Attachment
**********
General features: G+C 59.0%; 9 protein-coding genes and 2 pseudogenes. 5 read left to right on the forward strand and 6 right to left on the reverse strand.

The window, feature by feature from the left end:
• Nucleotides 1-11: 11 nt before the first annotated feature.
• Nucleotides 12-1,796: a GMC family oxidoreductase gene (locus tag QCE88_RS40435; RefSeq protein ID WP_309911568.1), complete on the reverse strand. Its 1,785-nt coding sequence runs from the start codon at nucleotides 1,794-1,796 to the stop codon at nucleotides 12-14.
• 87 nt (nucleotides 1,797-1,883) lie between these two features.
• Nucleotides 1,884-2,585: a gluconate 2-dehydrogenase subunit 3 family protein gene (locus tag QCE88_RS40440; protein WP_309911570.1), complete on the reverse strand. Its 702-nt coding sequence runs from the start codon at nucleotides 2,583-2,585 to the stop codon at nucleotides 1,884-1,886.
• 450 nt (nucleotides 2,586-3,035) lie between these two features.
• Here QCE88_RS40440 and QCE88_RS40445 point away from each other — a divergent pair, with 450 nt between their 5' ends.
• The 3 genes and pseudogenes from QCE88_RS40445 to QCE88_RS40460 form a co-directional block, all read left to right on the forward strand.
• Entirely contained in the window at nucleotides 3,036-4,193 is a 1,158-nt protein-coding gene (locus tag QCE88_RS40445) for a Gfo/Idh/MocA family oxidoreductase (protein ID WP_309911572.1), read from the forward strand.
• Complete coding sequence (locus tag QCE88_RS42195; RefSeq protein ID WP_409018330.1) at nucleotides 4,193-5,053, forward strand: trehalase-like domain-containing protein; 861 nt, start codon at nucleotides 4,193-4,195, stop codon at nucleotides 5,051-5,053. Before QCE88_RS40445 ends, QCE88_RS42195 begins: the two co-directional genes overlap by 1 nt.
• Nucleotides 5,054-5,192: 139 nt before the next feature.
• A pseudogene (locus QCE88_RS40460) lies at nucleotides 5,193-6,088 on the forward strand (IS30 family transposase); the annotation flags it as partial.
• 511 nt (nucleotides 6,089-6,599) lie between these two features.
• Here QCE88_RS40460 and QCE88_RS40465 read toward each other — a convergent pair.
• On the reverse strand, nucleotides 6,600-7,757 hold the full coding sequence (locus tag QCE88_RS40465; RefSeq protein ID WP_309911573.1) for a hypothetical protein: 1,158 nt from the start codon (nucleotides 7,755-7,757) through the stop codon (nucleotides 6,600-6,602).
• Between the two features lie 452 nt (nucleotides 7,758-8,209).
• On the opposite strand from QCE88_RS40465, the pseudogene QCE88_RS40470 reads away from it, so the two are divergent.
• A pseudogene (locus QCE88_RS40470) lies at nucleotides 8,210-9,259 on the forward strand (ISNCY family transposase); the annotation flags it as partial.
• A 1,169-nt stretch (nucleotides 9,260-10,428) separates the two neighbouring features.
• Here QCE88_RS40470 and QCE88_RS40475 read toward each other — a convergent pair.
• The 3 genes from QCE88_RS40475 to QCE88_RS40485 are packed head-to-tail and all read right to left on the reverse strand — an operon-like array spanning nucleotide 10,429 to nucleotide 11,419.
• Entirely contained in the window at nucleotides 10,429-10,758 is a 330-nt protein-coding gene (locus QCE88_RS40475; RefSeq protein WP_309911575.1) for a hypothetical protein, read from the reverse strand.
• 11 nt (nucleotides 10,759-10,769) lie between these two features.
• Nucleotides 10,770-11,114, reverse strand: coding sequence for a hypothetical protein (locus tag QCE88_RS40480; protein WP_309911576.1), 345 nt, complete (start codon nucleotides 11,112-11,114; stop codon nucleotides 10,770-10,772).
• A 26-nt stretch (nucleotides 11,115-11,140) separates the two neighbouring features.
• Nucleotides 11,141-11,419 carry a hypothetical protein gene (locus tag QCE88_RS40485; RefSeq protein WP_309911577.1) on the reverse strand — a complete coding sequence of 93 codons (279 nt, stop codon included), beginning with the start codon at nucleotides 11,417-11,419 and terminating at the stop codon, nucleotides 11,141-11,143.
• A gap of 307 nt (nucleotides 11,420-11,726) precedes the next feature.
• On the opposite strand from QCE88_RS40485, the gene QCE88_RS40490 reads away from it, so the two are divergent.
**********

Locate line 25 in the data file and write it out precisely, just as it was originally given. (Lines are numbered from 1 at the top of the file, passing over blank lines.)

• Nucleotides 10,770-11,114, reverse strand: coding sequence for a hypothetical protein (locus tag QCE88_RS40480; protein WP_309911576.1), 345 nt, complete (start codon nucleotides 11,112-11,114; stop codon nucleotides 10,770-10,772).